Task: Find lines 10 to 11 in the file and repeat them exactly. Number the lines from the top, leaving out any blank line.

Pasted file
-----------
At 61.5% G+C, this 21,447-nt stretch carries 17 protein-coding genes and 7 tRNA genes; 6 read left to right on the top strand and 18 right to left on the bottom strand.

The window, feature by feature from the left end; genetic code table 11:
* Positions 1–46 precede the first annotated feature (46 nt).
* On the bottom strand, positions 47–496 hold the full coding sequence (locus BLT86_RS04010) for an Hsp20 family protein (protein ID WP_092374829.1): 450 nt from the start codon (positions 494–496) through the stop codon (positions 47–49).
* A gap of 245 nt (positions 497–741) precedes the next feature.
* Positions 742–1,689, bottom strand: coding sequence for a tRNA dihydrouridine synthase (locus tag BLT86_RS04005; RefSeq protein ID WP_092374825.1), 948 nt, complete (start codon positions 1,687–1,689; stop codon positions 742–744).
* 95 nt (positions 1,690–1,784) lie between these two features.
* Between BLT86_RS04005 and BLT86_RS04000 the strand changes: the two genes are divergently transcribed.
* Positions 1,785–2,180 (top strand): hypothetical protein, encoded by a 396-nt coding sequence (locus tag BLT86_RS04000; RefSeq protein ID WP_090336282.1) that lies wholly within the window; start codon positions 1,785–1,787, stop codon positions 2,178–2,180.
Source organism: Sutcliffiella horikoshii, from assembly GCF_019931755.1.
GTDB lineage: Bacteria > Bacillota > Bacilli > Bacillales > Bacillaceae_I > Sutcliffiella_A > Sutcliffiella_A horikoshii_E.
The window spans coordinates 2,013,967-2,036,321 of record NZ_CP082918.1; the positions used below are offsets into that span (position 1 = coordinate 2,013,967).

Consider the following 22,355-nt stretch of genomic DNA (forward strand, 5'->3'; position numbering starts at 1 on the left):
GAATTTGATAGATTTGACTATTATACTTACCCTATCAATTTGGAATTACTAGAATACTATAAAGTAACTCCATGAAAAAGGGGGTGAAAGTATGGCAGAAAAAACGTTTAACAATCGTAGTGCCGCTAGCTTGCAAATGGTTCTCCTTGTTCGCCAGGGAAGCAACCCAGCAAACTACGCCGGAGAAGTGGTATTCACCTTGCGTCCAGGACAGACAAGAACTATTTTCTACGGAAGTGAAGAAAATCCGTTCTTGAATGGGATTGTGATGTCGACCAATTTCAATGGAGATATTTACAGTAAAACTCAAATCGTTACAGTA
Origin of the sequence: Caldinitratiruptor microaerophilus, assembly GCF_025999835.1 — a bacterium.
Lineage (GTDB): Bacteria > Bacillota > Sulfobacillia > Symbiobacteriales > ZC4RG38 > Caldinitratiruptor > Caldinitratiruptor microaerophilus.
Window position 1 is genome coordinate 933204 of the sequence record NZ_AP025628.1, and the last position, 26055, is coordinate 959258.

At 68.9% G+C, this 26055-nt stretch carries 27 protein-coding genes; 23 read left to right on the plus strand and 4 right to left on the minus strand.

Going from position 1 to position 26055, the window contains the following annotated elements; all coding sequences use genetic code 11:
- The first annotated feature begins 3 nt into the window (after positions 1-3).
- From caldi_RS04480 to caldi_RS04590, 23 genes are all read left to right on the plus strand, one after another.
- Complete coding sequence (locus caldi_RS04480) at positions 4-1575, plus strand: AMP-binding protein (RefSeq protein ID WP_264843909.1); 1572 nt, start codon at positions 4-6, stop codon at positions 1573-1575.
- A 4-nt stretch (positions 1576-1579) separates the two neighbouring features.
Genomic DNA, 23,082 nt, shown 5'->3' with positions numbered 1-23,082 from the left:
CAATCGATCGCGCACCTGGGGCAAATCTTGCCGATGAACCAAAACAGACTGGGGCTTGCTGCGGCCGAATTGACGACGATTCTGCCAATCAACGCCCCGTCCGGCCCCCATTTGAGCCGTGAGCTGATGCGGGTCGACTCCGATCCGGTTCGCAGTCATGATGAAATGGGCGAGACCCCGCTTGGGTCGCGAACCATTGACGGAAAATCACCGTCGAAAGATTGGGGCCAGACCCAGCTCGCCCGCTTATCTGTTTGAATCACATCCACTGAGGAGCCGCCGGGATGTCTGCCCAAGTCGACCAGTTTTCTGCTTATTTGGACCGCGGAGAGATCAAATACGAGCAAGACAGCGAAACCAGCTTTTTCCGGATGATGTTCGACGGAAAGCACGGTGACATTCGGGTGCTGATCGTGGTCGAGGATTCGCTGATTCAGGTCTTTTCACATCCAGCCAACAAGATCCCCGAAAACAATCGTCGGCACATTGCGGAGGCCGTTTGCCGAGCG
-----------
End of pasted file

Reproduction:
Source organism: Sutcliffiella horikoshii, from assembly GCF_019931755.1.
GTDB lineage: Bacteria > Bacillota > Bacilli > Bacillales > Bacillaceae_I > Sutcliffiella_A > Sutcliffiella_A horikoshii_E.